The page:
Stephanie Bowgett

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Stephanie Bowgett sent most of her childhood in Germany, later moving around England and Wales before settling in Huddersfield. She worked as a teacher and an educational consultant. In retirement she serves as a school governor.
She has been published in magazines, including Wide Skirt, Rialto and London Magazine and has won prizes in the Arvon, Peterloo, Ilkley and Nottingham competitions. Her pamphlet The Grape-eating Fox was published by Slow Dancer.
A founder member of the Albert Poets more than twenty years ago, she still co-ordinates their workshops and readings. With her colleague, John Duffy, she also organises community writing workshops.

 
In these wonderful poems Stephanie Bowgett writes with skill and sensitivity about the vulnerable. She has an instinct for the appropriate register and form with which to convey the poignancy of powerlessness through the ages, whether relating to children, women, refugees, or whoever. At the same time she recognises the resilience of these people without a choice.

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Stephanie Bowgett

Accurately sensuous, beautifully crafted poems that range through the dark undertow of folk tale, myth and fairy tale, contemporary multicultured landscapes, a childhood in post-war Germany, and the curious double moral standards of the English 19th Century; a collection packed full as a beehive with crackling energy and riches. Wonderful.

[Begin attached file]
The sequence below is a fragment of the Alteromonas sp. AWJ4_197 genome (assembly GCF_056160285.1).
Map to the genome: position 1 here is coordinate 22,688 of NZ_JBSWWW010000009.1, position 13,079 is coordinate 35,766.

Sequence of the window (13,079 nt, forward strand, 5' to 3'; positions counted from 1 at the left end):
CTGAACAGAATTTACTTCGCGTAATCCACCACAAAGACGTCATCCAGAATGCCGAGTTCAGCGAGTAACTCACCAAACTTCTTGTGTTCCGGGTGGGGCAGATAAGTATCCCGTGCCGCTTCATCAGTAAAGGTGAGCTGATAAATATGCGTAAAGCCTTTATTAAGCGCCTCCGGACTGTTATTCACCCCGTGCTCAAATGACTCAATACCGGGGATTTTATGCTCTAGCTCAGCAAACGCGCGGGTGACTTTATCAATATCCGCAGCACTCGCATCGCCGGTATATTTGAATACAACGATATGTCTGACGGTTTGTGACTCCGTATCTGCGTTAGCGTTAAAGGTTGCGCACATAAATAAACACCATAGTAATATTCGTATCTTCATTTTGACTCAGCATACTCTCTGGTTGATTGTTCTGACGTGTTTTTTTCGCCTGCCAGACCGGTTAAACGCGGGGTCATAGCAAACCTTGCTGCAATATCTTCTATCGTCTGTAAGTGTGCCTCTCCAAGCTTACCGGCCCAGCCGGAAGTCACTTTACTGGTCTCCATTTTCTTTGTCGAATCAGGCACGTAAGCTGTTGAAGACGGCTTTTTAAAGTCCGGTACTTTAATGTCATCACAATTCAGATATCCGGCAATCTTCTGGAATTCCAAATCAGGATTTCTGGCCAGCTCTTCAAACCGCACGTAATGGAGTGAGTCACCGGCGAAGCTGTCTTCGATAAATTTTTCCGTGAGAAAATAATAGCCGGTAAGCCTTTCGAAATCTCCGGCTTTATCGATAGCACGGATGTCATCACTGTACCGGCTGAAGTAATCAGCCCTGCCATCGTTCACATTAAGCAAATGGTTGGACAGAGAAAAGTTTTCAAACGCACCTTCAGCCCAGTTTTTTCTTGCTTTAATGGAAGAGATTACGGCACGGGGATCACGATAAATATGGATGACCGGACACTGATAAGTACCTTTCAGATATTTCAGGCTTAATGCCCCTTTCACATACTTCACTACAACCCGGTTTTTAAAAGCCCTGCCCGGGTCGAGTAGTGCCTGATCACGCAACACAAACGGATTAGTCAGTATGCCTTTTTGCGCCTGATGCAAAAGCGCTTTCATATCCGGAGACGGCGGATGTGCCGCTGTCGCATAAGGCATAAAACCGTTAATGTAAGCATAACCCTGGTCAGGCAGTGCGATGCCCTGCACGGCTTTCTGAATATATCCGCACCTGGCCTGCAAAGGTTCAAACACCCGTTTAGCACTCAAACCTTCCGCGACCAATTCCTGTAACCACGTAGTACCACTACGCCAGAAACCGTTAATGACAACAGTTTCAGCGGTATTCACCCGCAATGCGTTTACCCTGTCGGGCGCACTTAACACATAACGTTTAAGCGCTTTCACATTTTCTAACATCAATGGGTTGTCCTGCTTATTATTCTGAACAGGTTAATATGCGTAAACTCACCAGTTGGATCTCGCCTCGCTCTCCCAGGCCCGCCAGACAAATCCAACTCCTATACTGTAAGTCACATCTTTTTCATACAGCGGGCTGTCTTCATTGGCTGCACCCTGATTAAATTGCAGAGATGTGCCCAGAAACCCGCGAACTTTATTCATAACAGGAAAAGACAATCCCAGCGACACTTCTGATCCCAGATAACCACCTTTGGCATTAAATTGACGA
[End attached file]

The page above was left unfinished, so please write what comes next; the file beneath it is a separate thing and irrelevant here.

John Foggin

Through myth, history and personal experience, A Poor Kind of Memory dramatises humanity’s most vulnerable moments with conviction and compassion. Bowgett’s unshowy craft and linguistic restraint speak volumes.
Julia Deakin

Eid Mabarak

(Italics from ‘Last Post’ by Carol Ann Duffy)

If poetry could tell it backwards, true, begin
that moment the speeding Vauxhall Astra left you
broken on the road; but you get up, unpeel from the tarmac
unblemished in your pink Eid clothes; the spilled onions
bounce back into the paper bag and into the crook
of your left arm jingling with bangles, shocking
pink, purple and gold. Your little brother rewinds.
His dimpled hand curls back into yours. The car reverses
out of the frame and together you step backwards
past the parked van into the shop where the shopkeeper
spills onions back into the tray and passes the coins,
still warm from being held tight, into your mehndied palm.

You back across the busy road, stop, look and listen
before you skip along the pavement, waving over your shoulder
to your house and Mum on the step, and into the spicy kitchen
where Grandmas and aunties, sisters and cousins chop and stir,
chatter and giggle, exotic in jewel-coloured silks.

Your mother puts the coins back in her purse, swallows
words she would regret forever, decides there’s enough to eat
without bhajis. This is your last year before big school
will open endless doors, start to grow you away from her.
She gives you an extra Eid hug; her sad blessing,
begrudges you none of the opportunities never open to her.
If poetry could truly tell it backwards,
Then it would.